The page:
Baseball is once again a young man’s game. At least that’s the current narrative being used to explain an impressive crop of under-aged stars who have burst upon the scene. But, is youth really being served throughout the sport, or are these headline acts misleading?
Mike Trout, Bryce Harper, Yasiel Puig, and Manny Machado have become the poster boys for the 2013 season. Each member of the quartet has quickly and spectacularly established himself as a superstar at an age when most players are still working their way up through the minors. However, these likely All Stars are not alone in their youthful brilliance. So far, there are 10 different players age-23 or younger who have posted an OPS+ of at least 120 in 100 plate appearances this season. If that group, which also includes the likes of Nick Franklin, Jean Segura, Giancarlo Stanton, and Freddie Freeman, maintains its performance over the entire year, it would represent the third largest collection of such players in baseball history. Obviously, there’s plenty of time to either add or subtract from that list, but the impressive display of talent is undeniable.
Note: Excludes pitchers without at least 25 PAs as a pinch hitter or position player.
The injection of youth has been a boon to baseball, but is it representative of a more pervasive trend throughout the game? Compared to 2003 (chosen because it was the first year of PED survey testing), the answer is yes, but perhaps not to the degree implied by the prominence of the best young players. Still, the increase in the number of plate appearances allocated at the younger end of the spectrum as well as the drop in weighted average age of all non-pitchers from 29.2 to 28.8 indicate a gradual shift in the talent pool.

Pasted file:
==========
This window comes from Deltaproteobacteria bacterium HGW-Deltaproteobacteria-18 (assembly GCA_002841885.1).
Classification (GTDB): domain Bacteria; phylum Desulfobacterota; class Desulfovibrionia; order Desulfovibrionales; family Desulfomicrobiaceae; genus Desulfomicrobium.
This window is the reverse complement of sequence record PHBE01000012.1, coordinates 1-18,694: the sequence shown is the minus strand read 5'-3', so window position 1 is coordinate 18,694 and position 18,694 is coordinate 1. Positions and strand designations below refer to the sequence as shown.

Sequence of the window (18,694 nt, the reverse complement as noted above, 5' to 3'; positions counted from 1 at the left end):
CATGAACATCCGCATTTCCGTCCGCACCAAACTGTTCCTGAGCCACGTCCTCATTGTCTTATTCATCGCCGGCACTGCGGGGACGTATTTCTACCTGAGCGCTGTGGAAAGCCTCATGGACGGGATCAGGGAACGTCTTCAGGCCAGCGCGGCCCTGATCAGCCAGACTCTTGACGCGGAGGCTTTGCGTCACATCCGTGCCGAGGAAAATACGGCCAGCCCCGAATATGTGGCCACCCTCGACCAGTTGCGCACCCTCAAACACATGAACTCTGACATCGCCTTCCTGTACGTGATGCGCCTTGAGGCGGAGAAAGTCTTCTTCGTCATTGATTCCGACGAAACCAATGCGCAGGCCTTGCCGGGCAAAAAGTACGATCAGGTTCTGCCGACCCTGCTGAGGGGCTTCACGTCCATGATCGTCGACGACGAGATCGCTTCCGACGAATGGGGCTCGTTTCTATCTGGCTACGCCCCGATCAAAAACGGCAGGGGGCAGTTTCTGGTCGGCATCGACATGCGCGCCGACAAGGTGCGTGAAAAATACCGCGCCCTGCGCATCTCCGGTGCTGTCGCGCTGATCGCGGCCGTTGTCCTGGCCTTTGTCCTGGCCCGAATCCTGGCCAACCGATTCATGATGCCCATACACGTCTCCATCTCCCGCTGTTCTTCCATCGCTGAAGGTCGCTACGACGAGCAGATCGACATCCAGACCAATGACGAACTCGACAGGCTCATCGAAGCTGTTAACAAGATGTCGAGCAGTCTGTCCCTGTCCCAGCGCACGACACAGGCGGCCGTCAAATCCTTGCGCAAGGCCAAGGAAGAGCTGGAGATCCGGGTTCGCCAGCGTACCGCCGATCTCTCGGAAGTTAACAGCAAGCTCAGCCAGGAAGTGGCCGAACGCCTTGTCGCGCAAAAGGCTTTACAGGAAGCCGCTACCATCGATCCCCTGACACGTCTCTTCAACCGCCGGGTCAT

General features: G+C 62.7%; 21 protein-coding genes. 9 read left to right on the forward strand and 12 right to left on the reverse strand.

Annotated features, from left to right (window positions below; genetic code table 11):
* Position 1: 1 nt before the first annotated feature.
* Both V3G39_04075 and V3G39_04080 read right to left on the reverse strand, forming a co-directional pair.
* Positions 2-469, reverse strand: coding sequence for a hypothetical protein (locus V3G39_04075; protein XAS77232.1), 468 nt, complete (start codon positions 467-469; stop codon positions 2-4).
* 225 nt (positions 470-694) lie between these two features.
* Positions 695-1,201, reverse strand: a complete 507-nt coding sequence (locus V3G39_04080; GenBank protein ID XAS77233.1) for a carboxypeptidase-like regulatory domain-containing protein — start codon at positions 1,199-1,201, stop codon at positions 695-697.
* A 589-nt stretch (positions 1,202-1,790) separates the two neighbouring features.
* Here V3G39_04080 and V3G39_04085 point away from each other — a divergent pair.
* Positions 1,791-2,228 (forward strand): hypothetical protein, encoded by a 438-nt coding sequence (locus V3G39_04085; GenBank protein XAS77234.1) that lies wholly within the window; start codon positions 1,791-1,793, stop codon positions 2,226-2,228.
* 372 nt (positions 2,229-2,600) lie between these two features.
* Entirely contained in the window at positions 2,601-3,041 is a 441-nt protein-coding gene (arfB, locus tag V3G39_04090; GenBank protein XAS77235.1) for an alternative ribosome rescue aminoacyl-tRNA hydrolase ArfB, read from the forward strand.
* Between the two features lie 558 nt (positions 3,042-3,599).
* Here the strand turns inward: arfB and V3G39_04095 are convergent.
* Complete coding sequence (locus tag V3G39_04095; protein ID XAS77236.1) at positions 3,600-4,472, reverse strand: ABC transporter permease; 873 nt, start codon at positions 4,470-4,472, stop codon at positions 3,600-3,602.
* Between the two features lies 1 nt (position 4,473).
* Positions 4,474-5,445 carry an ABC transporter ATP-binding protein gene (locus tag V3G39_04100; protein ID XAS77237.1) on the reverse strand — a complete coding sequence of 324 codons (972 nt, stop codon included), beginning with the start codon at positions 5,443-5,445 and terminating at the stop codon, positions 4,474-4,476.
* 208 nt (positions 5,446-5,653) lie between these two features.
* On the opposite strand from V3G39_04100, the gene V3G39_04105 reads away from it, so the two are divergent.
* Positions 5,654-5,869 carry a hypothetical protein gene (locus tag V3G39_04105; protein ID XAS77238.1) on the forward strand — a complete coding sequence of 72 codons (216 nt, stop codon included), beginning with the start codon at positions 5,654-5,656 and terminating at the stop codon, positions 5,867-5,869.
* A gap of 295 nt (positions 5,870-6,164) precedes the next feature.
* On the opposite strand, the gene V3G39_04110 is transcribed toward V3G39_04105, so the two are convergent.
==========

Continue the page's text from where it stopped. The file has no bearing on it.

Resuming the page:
Note: Excludes pitchers without at least 25 PAs as a pinch hitter or position player. For OPS, 1.0 is the baseline.
Not only have younger players been trusted with a higher percentage of plate appearances compared to 2003, but their relative performance has also been much better. In 2003, players who were age-23 or younger collectively posted an OPS that was only 94% of the overall average, the lowest relative rate among all cohorts. This season, however, the youngest group has been one of the best, trailing only the age-28 to age-31 segment in terms of relative OPS (excluding the relatively small sample of those 40 years or older).
Baseball isn’t really in the midst of a youth explosion, but the average major league position player is getting younger, and the average young player is getting better. The reasons for this shift are open to interpretation (PED testing, amphetamine ban, better player development, normal cyclical trends), but if it means more players like Harper, Trout, Puig and Machado, baseball fans will be better off as well.